July 27, 2019

Working Around DVD Regions

Yesterday, what I really wanted to do was watch 3x3 Eyes. I own the DVD, so this should be a matter of plugging play … except what I own is the NTSC Region 1 DVD “Collector’s Edition” and I no longer have a Region 1 DVD player regularly in use under the television …

So this could’ve turned into a post about how hard it can be to find older, less popular, works on streaming services but this is actually a post to remind myself how to get video from a Region 1 DVD to a decent digital rip with nice subtitles, and some of the things I learned along the way.

Usual DVD ripping procedure

With other digitising efforts (I’ve encoding my whole DVD box set collection of Stargate SG-1) it’s been simple:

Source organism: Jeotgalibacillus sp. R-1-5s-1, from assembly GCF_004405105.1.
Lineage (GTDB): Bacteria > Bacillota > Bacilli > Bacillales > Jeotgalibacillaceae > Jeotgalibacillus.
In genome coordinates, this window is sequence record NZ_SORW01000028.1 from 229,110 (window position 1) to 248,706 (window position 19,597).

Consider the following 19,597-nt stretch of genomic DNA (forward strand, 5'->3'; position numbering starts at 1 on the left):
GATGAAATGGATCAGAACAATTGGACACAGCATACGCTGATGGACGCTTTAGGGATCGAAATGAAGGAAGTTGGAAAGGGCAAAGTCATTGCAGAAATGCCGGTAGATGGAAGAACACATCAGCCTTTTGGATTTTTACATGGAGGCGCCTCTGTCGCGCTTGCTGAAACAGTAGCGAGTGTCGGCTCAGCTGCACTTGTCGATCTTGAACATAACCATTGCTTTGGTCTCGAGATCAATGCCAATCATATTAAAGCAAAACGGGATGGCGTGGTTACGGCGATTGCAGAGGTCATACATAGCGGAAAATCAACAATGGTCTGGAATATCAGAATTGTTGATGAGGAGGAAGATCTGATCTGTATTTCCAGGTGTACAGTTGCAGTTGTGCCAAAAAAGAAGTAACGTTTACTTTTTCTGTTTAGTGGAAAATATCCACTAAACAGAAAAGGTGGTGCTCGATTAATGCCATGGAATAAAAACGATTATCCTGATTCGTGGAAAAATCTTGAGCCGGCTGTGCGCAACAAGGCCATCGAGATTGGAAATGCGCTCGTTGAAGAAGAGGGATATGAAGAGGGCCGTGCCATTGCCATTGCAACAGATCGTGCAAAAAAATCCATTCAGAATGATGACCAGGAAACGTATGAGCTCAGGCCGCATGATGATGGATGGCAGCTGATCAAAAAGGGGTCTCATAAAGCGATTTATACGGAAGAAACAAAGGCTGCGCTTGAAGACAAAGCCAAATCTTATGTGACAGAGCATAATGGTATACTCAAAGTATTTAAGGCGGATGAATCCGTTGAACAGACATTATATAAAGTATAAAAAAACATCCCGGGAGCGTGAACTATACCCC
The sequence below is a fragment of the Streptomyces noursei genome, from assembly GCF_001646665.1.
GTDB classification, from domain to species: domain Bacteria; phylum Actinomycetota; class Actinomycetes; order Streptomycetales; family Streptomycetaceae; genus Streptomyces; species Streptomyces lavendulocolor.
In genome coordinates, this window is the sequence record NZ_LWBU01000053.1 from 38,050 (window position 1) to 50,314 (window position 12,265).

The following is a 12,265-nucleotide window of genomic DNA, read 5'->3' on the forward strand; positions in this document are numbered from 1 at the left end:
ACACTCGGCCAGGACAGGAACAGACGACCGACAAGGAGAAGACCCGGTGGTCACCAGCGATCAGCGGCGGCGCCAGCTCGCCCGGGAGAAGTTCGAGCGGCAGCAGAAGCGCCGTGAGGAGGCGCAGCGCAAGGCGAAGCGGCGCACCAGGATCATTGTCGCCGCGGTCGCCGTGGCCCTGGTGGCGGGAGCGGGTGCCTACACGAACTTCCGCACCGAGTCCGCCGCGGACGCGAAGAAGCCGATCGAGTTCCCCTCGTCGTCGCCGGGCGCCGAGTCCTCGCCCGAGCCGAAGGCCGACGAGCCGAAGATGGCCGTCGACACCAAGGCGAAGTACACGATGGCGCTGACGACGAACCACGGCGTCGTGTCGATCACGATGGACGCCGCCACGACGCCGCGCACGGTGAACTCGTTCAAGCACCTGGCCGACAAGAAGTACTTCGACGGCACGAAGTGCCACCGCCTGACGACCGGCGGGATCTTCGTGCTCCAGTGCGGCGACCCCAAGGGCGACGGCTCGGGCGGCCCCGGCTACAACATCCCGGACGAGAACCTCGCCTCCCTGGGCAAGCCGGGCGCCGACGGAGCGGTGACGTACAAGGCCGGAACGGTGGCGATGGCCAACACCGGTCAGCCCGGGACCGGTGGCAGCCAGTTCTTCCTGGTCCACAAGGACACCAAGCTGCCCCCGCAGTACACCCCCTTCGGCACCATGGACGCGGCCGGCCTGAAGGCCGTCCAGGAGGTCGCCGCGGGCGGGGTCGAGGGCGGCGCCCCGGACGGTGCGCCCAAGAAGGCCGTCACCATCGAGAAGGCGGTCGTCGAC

• Plug an el cheapo external USB dvd drive into my laptop
  • Pop the DVD in
  • Run Handbrake
  • Type in episode names
  • Push the encode button

I don’t want this to be the process, really. It’s heavily manual and requires some investment of time to get all the bits setup (I want subtitles and I save all the extra features and shizz), but after a few minutes of typing and clicking you can push “Go” and come back 45 minutes later to a finished disk. I found I could complete a season or two a week without trying too hard, so I just sucked up the manual work.

In an ideal world, I’d use something more like I wrote for ripping CDs: mp3rip, and actually, I did start writing such a thing, but the number of different types of weirdness (all DRM-related) on DVDs meant that each one really needed to be hand rolled. CDs are trivial to rip, DVDs far harder.